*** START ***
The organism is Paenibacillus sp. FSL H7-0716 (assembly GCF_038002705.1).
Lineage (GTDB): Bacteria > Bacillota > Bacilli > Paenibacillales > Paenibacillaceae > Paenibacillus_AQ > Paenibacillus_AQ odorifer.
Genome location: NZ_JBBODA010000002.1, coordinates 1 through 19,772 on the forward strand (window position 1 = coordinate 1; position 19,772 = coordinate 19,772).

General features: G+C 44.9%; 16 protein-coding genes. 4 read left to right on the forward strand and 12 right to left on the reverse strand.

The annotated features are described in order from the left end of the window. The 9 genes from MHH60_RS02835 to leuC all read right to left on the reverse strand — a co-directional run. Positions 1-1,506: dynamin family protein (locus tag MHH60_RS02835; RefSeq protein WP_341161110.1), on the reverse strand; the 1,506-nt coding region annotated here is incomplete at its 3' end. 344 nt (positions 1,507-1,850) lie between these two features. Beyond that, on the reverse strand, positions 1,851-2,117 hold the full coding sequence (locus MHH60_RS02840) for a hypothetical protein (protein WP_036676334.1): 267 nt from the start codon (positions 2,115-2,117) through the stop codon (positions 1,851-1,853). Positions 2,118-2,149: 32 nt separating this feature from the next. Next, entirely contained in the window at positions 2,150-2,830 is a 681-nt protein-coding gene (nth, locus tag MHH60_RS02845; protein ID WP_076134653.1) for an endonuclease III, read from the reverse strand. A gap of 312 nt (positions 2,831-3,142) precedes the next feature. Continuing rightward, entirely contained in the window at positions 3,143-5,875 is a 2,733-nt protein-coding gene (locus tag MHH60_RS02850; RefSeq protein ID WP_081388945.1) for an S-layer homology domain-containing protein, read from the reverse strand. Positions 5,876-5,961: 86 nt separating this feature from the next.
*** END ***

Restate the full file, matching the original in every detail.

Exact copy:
The organism is Paenibacillus sp. FSL H7-0716 (assembly GCF_038002705.1).
Lineage (GTDB): Bacteria > Bacillota > Bacilli > Paenibacillales > Paenibacillaceae > Paenibacillus_AQ > Paenibacillus_AQ odorifer.
Genome location: NZ_JBBODA010000002.1, coordinates 1 through 19,772 on the forward strand (window position 1 = coordinate 1; position 19,772 = coordinate 19,772).

General features: G+C 44.9%; 16 protein-coding genes. 4 read left to right on the forward strand and 12 right to left on the reverse strand.

The annotated features are described in order from the left end of the window. The 9 genes from MHH60_RS02835 to leuC all read right to left on the reverse strand — a co-directional run. Positions 1-1,506: dynamin family protein (locus tag MHH60_RS02835; RefSeq protein WP_341161110.1), on the reverse strand; the 1,506-nt coding region annotated here is incomplete at its 3' end. 344 nt (positions 1,507-1,850) lie between these two features. Beyond that, on the reverse strand, positions 1,851-2,117 hold the full coding sequence (locus MHH60_RS02840) for a hypothetical protein (protein WP_036676334.1): 267 nt from the start codon (positions 2,115-2,117) through the stop codon (positions 1,851-1,853). Positions 2,118-2,149: 32 nt separating this feature from the next. Next, entirely contained in the window at positions 2,150-2,830 is a 681-nt protein-coding gene (nth, locus tag MHH60_RS02845; protein ID WP_076134653.1) for an endonuclease III, read from the reverse strand. A gap of 312 nt (positions 2,831-3,142) precedes the next feature. Continuing rightward, entirely contained in the window at positions 3,143-5,875 is a 2,733-nt protein-coding gene (locus tag MHH60_RS02850; RefSeq protein ID WP_081388945.1) for an S-layer homology domain-containing protein, read from the reverse strand. Positions 5,876-5,961: 86 nt separating this feature from the next.